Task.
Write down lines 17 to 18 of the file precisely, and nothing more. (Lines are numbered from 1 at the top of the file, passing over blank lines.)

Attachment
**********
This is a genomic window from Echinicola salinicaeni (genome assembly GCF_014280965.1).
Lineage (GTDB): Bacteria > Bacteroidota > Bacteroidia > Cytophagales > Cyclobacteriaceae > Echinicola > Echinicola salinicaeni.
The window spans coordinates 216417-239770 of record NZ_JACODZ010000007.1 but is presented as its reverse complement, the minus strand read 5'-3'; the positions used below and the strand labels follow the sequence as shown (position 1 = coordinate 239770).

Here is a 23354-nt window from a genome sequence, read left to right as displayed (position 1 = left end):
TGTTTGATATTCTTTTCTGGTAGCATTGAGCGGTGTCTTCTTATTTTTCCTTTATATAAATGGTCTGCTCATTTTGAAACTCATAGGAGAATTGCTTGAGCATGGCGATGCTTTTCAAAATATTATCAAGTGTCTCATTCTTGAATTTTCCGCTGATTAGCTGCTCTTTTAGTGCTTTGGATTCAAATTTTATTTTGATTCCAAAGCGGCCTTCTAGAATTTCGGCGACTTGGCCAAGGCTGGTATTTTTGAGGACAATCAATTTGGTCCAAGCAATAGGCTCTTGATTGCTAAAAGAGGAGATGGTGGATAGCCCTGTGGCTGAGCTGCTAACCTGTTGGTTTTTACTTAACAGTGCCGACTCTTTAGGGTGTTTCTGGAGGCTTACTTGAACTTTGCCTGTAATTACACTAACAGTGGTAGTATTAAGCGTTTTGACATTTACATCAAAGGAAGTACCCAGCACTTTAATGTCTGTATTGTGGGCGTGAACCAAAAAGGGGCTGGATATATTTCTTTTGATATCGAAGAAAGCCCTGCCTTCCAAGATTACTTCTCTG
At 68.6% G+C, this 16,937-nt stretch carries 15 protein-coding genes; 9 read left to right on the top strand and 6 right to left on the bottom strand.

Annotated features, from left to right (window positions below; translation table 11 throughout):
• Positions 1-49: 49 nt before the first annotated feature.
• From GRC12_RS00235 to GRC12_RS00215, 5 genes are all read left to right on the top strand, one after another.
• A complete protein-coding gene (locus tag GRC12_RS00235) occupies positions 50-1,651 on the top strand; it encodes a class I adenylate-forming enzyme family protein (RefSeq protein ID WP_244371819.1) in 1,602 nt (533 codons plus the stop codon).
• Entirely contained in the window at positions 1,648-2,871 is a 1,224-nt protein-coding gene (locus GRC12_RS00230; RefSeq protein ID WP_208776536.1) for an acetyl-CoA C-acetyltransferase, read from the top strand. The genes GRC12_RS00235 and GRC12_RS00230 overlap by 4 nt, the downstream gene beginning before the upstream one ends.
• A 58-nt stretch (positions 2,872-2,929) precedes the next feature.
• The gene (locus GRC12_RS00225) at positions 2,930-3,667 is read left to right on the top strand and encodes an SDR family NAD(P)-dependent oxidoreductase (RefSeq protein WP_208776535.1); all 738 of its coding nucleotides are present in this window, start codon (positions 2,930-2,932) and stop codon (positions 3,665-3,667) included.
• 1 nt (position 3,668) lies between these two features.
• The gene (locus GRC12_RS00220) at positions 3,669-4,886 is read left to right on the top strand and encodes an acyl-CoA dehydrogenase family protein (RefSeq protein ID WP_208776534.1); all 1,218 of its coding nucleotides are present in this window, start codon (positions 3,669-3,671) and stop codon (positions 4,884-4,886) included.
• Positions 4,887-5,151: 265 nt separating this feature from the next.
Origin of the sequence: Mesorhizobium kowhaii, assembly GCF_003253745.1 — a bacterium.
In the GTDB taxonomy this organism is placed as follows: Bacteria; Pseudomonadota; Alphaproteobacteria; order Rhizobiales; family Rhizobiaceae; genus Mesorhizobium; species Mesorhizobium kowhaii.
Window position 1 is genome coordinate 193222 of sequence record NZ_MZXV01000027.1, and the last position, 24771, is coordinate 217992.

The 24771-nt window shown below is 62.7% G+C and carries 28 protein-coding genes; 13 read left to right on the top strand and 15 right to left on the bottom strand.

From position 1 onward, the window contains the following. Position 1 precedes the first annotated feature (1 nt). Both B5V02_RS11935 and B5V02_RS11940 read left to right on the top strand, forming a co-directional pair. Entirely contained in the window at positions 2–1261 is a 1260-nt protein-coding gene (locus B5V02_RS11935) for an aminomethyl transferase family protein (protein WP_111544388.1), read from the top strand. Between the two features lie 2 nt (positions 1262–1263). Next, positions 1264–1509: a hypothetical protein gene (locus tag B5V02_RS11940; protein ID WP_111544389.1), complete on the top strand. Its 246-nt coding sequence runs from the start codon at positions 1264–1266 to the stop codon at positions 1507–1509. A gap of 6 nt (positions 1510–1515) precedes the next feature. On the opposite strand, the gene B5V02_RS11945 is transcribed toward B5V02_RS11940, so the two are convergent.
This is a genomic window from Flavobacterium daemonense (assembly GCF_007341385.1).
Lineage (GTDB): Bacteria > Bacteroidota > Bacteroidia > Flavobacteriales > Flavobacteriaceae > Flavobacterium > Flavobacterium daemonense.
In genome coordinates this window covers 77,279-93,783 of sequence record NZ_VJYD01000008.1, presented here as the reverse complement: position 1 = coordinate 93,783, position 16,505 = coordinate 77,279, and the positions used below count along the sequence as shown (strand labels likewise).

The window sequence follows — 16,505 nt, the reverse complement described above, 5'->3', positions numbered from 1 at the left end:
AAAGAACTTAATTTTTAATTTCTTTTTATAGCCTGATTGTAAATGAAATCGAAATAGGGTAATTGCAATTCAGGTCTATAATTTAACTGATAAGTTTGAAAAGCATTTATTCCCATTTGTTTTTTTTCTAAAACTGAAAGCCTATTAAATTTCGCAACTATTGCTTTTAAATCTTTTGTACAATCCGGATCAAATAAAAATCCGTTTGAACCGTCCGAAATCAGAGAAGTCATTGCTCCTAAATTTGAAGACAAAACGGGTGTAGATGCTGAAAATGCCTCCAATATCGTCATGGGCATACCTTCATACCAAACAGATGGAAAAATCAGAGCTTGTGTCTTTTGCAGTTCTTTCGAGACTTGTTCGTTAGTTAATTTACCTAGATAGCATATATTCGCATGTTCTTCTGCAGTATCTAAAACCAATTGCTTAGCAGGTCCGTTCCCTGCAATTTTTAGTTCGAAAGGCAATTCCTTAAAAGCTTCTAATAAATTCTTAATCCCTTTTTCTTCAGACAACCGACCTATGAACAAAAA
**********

Origin of the sequence: Mesorhizobium kowhaii, assembly GCF_003253745.1 — a bacterium.
In the GTDB taxonomy this organism is placed as follows: Bacteria; Pseudomonadota; Alphaproteobacteria; order Rhizobiales; family Rhizobiaceae; genus Mesorhizobium; species Mesorhizobium kowhaii.